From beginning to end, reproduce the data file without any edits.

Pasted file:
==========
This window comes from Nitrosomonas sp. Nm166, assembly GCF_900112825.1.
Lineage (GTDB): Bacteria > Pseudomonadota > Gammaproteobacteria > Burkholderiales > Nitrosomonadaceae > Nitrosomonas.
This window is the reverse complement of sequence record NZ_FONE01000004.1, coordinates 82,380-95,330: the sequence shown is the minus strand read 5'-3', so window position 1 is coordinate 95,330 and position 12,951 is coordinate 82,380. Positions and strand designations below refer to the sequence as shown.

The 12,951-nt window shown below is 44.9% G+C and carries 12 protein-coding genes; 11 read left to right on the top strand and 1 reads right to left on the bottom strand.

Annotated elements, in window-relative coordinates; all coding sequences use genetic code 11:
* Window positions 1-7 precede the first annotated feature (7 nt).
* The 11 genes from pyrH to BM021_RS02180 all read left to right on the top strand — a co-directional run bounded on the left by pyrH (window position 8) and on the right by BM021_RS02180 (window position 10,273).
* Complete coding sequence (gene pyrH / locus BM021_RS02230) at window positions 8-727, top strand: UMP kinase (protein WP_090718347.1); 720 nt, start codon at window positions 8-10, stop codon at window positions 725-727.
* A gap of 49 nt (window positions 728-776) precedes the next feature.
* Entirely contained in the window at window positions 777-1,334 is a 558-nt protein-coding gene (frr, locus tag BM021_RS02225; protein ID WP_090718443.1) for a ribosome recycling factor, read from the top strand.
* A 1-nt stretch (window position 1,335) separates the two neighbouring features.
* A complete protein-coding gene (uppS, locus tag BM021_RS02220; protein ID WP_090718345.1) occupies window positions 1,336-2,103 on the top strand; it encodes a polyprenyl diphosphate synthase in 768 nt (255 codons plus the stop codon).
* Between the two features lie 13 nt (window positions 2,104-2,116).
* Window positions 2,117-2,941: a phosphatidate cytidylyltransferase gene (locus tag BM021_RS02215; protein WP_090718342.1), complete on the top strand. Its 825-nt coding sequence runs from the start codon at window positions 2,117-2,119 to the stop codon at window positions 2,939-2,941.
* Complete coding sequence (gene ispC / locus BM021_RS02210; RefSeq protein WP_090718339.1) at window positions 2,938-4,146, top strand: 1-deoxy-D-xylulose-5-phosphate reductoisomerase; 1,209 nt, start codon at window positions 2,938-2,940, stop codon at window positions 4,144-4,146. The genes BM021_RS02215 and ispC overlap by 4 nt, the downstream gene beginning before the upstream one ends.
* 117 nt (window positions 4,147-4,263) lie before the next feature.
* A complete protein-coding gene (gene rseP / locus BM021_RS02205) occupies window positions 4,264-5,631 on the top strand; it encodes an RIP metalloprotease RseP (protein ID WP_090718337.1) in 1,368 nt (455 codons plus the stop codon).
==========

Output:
This window comes from Nitrosomonas sp. Nm166, assembly GCF_900112825.1.
Lineage (GTDB): Bacteria > Pseudomonadota > Gammaproteobacteria > Burkholderiales > Nitrosomonadaceae > Nitrosomonas.
This window is the reverse complement of sequence record NZ_FONE01000004.1, coordinates 82,380-95,330: the sequence shown is the minus strand read 5'-3', so window position 1 is coordinate 95,330 and position 12,951 is coordinate 82,380. Positions and strand designations below refer to the sequence as shown.

The 12,951-nt window shown below is 44.9% G+C and carries 12 protein-coding genes; 11 read left to right on the top strand and 1 reads right to left on the bottom strand.

Annotated elements, in window-relative coordinates; all coding sequences use genetic code 11:
* Window positions 1-7 precede the first annotated feature (7 nt).
* The 11 genes from pyrH to BM021_RS02180 all read left to right on the top strand — a co-directional run bounded on the left by pyrH (window position 8) and on the right by BM021_RS02180 (window position 10,273).
* Complete coding sequence (gene pyrH / locus BM021_RS02230) at window positions 8-727, top strand: UMP kinase (protein WP_090718347.1); 720 nt, start codon at window positions 8-10, stop codon at window positions 725-727.
* A gap of 49 nt (window positions 728-776) precedes the next feature.
* Entirely contained in the window at window positions 777-1,334 is a 558-nt protein-coding gene (frr, locus tag BM021_RS02225; protein ID WP_090718443.1) for a ribosome recycling factor, read from the top strand.
* A 1-nt stretch (window position 1,335) separates the two neighbouring features.
* A complete protein-coding gene (uppS, locus tag BM021_RS02220; protein ID WP_090718345.1) occupies window positions 1,336-2,103 on the top strand; it encodes a polyprenyl diphosphate synthase in 768 nt (255 codons plus the stop codon).
* Between the two features lie 13 nt (window positions 2,104-2,116).
* Window positions 2,117-2,941: a phosphatidate cytidylyltransferase gene (locus tag BM021_RS02215; protein WP_090718342.1), complete on the top strand. Its 825-nt coding sequence runs from the start codon at window positions 2,117-2,119 to the stop codon at window positions 2,939-2,941.
* Complete coding sequence (gene ispC / locus BM021_RS02210; RefSeq protein WP_090718339.1) at window positions 2,938-4,146, top strand: 1-deoxy-D-xylulose-5-phosphate reductoisomerase; 1,209 nt, start codon at window positions 2,938-2,940, stop codon at window positions 4,144-4,146. The genes BM021_RS02215 and ispC overlap by 4 nt, the downstream gene beginning before the upstream one ends.
* 117 nt (window positions 4,147-4,263) lie before the next feature.
* A complete protein-coding gene (gene rseP / locus BM021_RS02205) occupies window positions 4,264-5,631 on the top strand; it encodes an RIP metalloprotease RseP (protein ID WP_090718337.1) in 1,368 nt (455 codons plus the stop codon).